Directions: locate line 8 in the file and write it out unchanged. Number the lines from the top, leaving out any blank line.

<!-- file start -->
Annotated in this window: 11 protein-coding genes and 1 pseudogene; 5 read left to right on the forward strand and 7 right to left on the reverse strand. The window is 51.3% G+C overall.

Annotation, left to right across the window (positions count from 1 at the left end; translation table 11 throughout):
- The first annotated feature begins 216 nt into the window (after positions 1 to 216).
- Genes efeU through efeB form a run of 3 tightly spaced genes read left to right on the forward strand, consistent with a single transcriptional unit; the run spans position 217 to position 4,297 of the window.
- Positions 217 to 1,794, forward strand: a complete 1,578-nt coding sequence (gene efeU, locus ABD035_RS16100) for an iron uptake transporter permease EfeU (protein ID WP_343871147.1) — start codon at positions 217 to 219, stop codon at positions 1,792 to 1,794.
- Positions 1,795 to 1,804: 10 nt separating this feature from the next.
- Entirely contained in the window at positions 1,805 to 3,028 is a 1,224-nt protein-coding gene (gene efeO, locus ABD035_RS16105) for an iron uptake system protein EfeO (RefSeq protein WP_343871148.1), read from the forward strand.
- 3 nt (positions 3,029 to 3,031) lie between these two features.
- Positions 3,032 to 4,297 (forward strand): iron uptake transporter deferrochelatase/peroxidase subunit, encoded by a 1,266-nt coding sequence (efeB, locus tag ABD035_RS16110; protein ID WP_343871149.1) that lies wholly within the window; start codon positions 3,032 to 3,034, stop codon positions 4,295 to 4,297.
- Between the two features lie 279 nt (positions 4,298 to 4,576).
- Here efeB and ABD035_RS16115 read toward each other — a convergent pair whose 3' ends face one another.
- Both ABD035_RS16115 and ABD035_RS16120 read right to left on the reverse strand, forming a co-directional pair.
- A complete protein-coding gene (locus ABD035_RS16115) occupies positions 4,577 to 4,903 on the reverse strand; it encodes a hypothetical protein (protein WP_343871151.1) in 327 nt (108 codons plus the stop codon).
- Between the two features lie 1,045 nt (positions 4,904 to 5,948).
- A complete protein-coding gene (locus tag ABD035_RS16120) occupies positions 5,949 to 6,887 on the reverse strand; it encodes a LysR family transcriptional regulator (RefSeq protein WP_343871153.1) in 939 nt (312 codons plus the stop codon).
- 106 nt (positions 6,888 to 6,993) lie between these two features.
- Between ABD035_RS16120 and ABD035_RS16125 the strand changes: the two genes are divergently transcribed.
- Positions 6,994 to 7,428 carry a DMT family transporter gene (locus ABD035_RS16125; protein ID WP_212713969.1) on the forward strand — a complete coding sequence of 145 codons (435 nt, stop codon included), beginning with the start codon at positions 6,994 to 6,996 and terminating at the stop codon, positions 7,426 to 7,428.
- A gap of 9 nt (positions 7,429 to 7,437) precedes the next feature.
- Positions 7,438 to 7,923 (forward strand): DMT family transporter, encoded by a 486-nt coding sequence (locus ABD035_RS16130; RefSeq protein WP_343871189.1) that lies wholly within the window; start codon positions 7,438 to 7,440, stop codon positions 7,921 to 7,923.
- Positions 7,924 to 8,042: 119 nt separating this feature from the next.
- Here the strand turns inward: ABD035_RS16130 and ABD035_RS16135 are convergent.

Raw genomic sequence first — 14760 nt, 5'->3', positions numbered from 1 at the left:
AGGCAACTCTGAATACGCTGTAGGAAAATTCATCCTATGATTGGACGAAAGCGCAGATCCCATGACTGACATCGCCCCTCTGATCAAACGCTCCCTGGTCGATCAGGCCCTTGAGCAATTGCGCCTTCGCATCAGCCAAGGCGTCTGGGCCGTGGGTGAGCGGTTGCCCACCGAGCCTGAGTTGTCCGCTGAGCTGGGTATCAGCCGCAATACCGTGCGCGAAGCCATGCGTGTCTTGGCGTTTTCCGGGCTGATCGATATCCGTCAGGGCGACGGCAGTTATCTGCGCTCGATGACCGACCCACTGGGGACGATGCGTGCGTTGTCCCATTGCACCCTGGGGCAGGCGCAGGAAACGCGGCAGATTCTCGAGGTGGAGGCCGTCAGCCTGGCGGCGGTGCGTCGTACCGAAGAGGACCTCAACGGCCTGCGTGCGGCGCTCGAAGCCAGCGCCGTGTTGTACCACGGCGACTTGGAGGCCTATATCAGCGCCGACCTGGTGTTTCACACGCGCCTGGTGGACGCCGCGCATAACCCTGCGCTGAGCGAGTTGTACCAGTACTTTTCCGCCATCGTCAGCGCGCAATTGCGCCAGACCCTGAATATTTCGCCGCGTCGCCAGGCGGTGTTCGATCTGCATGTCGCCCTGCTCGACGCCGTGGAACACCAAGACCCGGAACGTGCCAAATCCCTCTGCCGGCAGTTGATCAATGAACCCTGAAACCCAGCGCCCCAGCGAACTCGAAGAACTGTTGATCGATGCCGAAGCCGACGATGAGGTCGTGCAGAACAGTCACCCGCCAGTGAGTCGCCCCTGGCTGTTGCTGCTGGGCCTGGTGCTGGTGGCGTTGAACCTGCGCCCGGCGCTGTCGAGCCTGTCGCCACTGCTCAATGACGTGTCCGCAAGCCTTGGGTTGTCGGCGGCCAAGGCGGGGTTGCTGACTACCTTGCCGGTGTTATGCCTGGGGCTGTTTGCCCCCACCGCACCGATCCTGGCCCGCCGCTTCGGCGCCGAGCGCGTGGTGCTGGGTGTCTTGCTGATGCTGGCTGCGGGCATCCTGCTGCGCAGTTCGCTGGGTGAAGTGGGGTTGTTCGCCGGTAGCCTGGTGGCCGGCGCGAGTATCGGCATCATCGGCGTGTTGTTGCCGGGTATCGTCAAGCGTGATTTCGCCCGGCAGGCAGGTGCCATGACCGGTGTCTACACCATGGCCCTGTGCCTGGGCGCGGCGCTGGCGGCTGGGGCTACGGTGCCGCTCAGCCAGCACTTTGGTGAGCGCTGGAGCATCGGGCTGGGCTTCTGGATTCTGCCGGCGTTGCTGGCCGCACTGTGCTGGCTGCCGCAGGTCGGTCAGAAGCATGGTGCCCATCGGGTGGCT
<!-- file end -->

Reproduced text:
- 3 nt (positions 3,029 to 3,031) lie between these two features.